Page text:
Self-taught Belgian programming ace cracks 20-year-old code problem

Self-taught Belgian programming ace cracks 20-year-old code problem

A Belgian computer programmer has solved a cryptography puzzle set in 1999 by one of the leaders in the field – 15 years before it was expected by experts to be cracked. The puzzle was included in a time capsule created by architect Frank Gehry in his designs for the Computer Science and Artificial Intelligence Lab (CSAIL) at the famed Massachusetts Institute of Technology (MIT). It contained a history of computing to that date, and was intended to be opened after 35 years – unless someone could crack the puzzle.

Self-taught computer programmer Bernard Fabrot did it, 15 years ahead of the expected time, in mid-April. But then he ran into an unexpected hurdle: when he followed the puzzle's instructions to send his solution to the Laboratory for Computer Science at MIT, he found it no longer exists, now subsumed into CSAIL. And when he contacted CSAIL's director Daniela Rus, she had no idea what he was talking about.

The puzzle was set by cryptography professor Ron Rivest, who calculated that the number of operations a solution required would take 35 years to process, taking account of the speed of computers at the time and the likely increase during that period. It asks the solver to find the number that would result from carrying out nearly 80 trillion squaring operations – two squared is four; four squared is 16 and so on, 80,000,000,000,000 times.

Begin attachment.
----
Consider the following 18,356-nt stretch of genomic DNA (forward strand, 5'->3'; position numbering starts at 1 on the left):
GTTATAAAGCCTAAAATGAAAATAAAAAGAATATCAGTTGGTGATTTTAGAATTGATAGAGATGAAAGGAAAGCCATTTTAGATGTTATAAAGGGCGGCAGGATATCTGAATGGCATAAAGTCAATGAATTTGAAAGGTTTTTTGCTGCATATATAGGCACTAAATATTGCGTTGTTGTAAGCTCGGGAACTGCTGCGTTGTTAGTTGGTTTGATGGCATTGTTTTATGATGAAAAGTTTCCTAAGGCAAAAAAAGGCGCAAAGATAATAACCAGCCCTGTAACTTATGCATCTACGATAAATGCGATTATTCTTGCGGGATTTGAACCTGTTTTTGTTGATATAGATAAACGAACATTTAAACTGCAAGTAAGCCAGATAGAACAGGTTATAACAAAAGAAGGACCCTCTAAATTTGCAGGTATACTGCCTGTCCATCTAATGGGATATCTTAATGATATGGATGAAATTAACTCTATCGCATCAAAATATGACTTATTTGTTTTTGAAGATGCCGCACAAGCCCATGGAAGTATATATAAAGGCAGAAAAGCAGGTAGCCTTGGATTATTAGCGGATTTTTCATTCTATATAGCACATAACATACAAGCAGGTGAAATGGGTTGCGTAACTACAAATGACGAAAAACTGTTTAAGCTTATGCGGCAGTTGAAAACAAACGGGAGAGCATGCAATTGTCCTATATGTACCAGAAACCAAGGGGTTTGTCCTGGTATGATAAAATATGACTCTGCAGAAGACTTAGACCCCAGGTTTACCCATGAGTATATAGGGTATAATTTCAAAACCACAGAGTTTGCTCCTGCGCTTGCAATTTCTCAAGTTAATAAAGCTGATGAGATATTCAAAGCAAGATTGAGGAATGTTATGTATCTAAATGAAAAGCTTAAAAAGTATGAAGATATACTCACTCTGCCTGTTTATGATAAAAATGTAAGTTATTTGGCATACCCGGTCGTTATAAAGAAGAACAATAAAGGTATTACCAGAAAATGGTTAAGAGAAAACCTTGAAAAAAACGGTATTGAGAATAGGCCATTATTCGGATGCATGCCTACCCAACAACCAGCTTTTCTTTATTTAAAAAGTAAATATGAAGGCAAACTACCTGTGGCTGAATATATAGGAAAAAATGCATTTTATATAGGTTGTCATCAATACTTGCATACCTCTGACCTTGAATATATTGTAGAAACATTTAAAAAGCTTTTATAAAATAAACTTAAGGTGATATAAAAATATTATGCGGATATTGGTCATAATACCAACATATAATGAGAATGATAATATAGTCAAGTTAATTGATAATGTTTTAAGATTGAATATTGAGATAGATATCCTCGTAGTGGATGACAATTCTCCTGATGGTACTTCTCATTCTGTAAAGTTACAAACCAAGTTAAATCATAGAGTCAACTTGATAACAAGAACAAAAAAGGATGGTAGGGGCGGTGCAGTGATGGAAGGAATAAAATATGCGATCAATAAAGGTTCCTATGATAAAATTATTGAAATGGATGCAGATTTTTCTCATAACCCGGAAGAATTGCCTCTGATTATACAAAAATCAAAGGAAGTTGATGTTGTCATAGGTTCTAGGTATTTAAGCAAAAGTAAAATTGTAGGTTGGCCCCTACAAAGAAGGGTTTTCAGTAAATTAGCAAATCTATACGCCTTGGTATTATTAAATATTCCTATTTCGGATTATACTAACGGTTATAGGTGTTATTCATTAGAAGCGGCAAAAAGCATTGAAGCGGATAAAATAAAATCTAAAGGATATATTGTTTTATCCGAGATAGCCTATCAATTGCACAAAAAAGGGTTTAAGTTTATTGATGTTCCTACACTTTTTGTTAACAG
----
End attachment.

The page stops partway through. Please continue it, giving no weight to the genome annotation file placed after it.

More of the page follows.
That solution is then processed further to produce a brief phrase congratulating the solver. What the phrase is will be revealed on May 15, when Gehry's time capsule is opened.

Fabrot, who works as a freelancer coder, told Wired magazine, “During all these years I told no one I was trying to solve the puzzle except very close friends. I knew I had a chance, but if I told anyone they could have used a more powerful [computer processor] to overtake me.” He left his computer running 24 hours a day except for holidays, in order to carry out the massive number of calculations required. His reticence paid off: a group of cryptography experts had just developed specialised hardware designed to crack Rivest's code, and were close to finding a solution of their own.

Alan Hope
The Brussels Times

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